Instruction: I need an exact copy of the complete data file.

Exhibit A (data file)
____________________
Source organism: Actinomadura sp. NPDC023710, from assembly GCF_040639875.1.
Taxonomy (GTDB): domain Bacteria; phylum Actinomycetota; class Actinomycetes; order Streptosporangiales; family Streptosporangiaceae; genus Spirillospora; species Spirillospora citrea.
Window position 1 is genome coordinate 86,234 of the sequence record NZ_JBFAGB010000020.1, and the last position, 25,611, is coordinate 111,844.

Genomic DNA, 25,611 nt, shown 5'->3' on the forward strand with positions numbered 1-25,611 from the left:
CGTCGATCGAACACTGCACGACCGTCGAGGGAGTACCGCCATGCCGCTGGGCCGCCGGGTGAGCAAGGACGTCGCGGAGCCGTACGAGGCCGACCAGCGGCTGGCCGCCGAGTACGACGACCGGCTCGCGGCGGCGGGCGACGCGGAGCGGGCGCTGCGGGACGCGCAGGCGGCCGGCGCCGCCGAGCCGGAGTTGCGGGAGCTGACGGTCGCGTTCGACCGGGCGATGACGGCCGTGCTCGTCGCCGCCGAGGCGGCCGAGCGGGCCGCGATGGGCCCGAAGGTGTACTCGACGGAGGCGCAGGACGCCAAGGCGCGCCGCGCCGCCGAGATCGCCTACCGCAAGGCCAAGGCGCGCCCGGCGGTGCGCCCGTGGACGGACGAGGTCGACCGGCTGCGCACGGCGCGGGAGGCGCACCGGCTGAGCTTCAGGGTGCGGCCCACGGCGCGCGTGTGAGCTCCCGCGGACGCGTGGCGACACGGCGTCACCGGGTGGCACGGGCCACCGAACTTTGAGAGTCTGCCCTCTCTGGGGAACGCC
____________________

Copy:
Source organism: Actinomadura sp. NPDC023710, from assembly GCF_040639875.1.
Taxonomy (GTDB): domain Bacteria; phylum Actinomycetota; class Actinomycetes; order Streptosporangiales; family Streptosporangiaceae; genus Spirillospora; species Spirillospora citrea.
Window position 1 is genome coordinate 86,234 of the sequence record NZ_JBFAGB010000020.1, and the last position, 25,611, is coordinate 111,844.

Genomic DNA, 25,611 nt, shown 5'->3' on the forward strand with positions numbered 1-25,611 from the left:
CGTCGATCGAACACTGCACGACCGTCGAGGGAGTACCGCCATGCCGCTGGGCCGCCGGGTGAGCAAGGACGTCGCGGAGCCGTACGAGGCCGACCAGCGGCTGGCCGCCGAGTACGACGACCGGCTCGCGGCGGCGGGCGACGCGGAGCGGGCGCTGCGGGACGCGCAGGCGGCCGGCGCCGCCGAGCCGGAGTTGCGGGAGCTGACGGTCGCGTTCGACCGGGCGATGACGGCCGTGCTCGTCGCCGCCGAGGCGGCCGAGCGGGCCGCGATGGGCCCGAAGGTGTACTCGACGGAGGCGCAGGACGCCAAGGCGCGCCGCGCCGCCGAGATCGCCTACCGCAAGGCCAAGGCGCGCCCGGCGGTGCGCCCGTGGACGGACGAGGTCGACCGGCTGCGCACGGCGCGGGAGGCGCACCGGCTGAGCTTCAGGGTGCGGCCCACGGCGCGCGTGTGAGCTCCCGCGGACGCGTGGCGACACGGCGTCACCGGGTGGCACGGGCCACCGAACTTTGAGAGTCTGCCCTCTCTGGGGAACGCC